Hadley worked prominently as a conductor. Upon returning from his second European sojourn, he took the position of music director of the Seattle Symphony, and after that became the founding music director of the San Francisco Symphony. Breen makes much of Hadley’s status as the first American to conduct a “major city symphony orchestra,” though parsing that phrase requires a bit of care. One might say that San Francisco was a major city in 1910, but its orchestra certainly wasn’t, though Hadley did much to bring it up to professional snuff (even importing his brother Arthur, who played cello with the Boston Symphony). And, technically speaking, although Hadley was probably the first American regular conductor of a big-city orchestra, in 1847 Brooklyn-born George Frederick Bristow conducted his own music with the New York Philharmonic (Bristow was later passed over for the music director job). Not only was Hadley the first American SFSO conductor, but also, it is telling, as Breen explained, that not until Michael Tilson Thomas was there a second. This testifies both to the willingness of the orchestra’s trustees to take risks in 1910 and to their timidity in all the time in between. Hadley consistently sought to perform American music, even works that did not hew to his own stylistic preferences; he also pioneered in the use of lighting and other dramatic performance enhancements.
After management forced him out of his San Francisco position over complaints that the SFSO hadn’t met BSO standards (though it was infinitely better than the dance band it had been at its inception), Hadley returned East and eventually became an assistant conductor with the NY Phil, with whom he led many touring performances in the US and overseas, as well as in special performances such as the one mentioned below. It was from his association with the Philharmonic that he embarked, in the 1930s, on efforts to create a summer music festival in western Massachusetts (you know which).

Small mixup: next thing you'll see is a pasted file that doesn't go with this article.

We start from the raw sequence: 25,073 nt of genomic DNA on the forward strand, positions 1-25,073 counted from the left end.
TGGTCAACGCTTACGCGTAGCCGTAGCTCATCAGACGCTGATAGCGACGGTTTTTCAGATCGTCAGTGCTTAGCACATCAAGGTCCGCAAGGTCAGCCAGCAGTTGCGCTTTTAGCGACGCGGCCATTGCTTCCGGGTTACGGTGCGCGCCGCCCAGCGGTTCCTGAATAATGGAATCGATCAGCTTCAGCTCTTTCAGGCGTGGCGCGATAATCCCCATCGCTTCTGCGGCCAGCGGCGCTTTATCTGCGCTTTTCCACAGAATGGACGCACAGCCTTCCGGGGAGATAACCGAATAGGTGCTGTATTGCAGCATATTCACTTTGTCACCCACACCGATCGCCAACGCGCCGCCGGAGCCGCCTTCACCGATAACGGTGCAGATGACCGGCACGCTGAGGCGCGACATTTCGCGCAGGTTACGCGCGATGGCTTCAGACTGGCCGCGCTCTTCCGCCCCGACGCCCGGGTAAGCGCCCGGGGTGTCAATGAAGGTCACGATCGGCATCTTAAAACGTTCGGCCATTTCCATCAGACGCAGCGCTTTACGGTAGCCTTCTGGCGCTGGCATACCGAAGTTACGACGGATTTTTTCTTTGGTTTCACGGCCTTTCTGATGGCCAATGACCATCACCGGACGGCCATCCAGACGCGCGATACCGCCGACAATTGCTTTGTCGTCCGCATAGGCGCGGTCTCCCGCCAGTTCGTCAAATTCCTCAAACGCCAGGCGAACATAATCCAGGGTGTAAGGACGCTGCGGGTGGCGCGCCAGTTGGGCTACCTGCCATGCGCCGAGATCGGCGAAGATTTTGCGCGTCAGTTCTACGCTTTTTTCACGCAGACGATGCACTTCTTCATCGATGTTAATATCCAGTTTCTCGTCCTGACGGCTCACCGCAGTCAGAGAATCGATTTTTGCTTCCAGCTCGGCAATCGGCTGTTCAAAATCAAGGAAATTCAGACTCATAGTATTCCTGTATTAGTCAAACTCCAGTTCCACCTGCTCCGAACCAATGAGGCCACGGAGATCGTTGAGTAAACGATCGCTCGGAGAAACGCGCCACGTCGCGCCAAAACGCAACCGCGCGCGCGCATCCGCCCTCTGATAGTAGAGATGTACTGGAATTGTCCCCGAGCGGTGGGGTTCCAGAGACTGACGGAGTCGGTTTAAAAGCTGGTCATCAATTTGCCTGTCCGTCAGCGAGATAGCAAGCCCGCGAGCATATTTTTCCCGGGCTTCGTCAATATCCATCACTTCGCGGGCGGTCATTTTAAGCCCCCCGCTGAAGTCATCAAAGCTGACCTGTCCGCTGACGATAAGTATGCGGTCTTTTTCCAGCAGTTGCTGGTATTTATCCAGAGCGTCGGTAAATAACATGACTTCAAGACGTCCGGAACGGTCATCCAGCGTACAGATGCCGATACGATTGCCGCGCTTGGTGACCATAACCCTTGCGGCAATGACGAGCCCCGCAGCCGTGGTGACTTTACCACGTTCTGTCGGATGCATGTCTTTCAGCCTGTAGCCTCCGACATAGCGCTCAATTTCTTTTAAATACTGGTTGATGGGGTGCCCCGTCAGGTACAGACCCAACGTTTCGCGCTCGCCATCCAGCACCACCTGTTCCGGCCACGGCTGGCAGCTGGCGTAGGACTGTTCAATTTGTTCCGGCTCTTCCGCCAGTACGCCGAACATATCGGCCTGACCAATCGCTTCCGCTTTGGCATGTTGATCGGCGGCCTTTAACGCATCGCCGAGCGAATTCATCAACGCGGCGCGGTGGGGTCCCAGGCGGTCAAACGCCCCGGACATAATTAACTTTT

Breen also pointed out one of Hadley’s unheralded achievements: his early association with film music. Though Hadley was hardly the first to write a score for a then-otherwise-silent movie (Saint-Saëns earned that distinction in 1908), he did write the first synchronized feature score for the Vitaphone sound-on-disc projection system. He actually did two: an arrangement of pre-existing classical numbers for the 1926 John Barrymore pre-talkie Don Juan [trailer HERE], and a year later an original score, for Barrymore’s When a Man Loves (on Manon Lescaut). In both of these, he led the NY Phil. He also led the orchestra in radio performances—one of the first to do so.
Throughout his lecture, Breen tossed out anecdotes and assorted fun facts, such as that Azora, the third of Hadley’s five operas (1914), was, at its premiere in 1917, the first American opera to be conducted by an American (himself) in an American house (Chicago Lyric) with an all-American cast. Another of his operas, Cleopatra’s Night (1920) ran at the Met, and even repeated.
By the time of Hadley’s death in 1937 he had been, along with the others of his generation and earlier, pushed aside by the sharp-elbowed exponents of modernism. As if to advertise the point, the recording of Hadley’s second quartet linked below, recorded just 18 years after its composition, is performed by “The Society for Forgotten Music Quartet.” In our times, with a greater appreciation of stylistic diversity and a wariness of the notion of teleological historical inevitability, we can, if properly guided, rediscover much of the musical past that has faded—or been erased—from consideration. It’s refreshing and encouraging to find exponents like Breen who are keen to shed fresh light on neglected musical masters of the past; it’s to be hoped that there will be more of its type.
While Breen did not have time to play musical examples for Hadley, a search of YouTube reveals some interesting items for those with the curiosity to check them out:
Scherzo Diabolique (1934), a mordant and hilarious recounting of a terrifying auto trip in the Berkshires at the breakneck speed of 50 mph.
Vance R. Koven studied music at Queens College and New England Conservatory, and law at Harvard. A composer and practicing attorney, he was for many years the chairman of Dinosaur Annex Music Ensemble.